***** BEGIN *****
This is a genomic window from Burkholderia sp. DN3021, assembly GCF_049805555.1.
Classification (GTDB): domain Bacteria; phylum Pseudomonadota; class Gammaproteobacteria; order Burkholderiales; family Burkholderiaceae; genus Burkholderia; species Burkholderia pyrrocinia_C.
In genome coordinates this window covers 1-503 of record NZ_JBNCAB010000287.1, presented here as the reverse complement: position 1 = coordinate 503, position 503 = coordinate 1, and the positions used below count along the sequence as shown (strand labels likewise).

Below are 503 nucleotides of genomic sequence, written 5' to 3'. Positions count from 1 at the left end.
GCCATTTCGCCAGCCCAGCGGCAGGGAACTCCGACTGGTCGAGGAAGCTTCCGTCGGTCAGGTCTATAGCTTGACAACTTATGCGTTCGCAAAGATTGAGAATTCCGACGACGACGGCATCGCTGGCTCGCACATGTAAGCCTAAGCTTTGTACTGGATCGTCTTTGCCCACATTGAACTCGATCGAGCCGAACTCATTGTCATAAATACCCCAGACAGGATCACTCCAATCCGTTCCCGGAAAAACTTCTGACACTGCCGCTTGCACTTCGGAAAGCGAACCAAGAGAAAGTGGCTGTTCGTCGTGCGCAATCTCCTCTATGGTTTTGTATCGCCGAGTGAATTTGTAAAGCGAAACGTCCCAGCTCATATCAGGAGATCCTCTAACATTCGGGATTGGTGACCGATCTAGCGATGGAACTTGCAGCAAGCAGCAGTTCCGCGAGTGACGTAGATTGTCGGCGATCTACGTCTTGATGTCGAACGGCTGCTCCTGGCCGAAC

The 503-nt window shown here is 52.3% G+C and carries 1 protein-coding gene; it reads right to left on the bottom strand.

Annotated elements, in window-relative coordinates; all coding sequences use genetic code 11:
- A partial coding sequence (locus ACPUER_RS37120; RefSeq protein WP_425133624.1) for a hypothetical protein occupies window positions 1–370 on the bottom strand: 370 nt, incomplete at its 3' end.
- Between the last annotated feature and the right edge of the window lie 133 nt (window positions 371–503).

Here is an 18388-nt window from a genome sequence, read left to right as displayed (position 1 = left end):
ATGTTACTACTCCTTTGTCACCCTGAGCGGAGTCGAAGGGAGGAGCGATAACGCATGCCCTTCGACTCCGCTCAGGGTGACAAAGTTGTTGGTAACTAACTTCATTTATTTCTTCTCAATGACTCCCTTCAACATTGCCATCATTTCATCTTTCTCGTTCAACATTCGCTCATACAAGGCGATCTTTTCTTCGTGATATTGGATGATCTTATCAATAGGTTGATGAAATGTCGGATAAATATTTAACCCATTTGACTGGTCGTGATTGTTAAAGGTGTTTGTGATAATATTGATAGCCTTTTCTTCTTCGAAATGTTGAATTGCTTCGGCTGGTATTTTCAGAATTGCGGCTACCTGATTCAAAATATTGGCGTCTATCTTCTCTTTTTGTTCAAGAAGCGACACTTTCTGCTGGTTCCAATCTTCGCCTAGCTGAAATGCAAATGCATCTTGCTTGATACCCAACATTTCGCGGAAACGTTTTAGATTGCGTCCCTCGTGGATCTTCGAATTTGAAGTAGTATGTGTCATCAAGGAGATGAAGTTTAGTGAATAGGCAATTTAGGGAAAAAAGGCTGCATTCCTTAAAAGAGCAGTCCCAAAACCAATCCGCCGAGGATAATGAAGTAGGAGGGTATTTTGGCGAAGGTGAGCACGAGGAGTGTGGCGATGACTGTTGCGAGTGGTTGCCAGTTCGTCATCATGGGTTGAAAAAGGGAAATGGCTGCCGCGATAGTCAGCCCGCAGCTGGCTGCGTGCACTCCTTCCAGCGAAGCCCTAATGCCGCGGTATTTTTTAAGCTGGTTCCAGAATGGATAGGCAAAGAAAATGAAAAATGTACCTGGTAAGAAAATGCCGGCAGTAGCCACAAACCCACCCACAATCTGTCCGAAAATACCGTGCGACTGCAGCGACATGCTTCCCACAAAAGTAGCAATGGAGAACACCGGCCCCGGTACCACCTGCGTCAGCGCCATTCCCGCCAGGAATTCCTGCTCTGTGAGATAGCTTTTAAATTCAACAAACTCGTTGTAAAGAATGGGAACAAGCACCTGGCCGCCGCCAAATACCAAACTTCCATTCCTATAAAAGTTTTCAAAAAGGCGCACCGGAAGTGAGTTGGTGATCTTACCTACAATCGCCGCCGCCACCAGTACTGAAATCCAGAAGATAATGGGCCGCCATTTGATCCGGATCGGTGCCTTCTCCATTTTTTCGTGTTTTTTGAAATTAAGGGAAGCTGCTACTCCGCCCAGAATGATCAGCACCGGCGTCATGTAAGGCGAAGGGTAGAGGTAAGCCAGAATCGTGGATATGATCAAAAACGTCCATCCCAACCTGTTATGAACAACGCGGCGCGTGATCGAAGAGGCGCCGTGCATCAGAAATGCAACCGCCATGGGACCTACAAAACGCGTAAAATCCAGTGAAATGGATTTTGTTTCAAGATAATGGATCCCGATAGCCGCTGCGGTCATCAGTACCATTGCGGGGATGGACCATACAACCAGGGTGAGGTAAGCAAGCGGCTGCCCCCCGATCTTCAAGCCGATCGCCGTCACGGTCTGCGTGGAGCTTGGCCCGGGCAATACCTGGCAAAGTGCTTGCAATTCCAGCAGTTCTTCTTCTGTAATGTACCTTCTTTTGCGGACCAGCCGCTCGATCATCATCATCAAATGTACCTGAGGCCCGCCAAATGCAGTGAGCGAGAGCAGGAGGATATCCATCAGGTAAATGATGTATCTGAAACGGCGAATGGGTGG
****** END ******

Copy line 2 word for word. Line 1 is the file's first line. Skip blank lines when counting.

Classification (GTDB): domain Bacteria; phylum Pseudomonadota; class Gammaproteobacteria; order Burkholderiales; family Burkholderiaceae; genus Burkholderia; species Burkholderia pyrrocinia_C.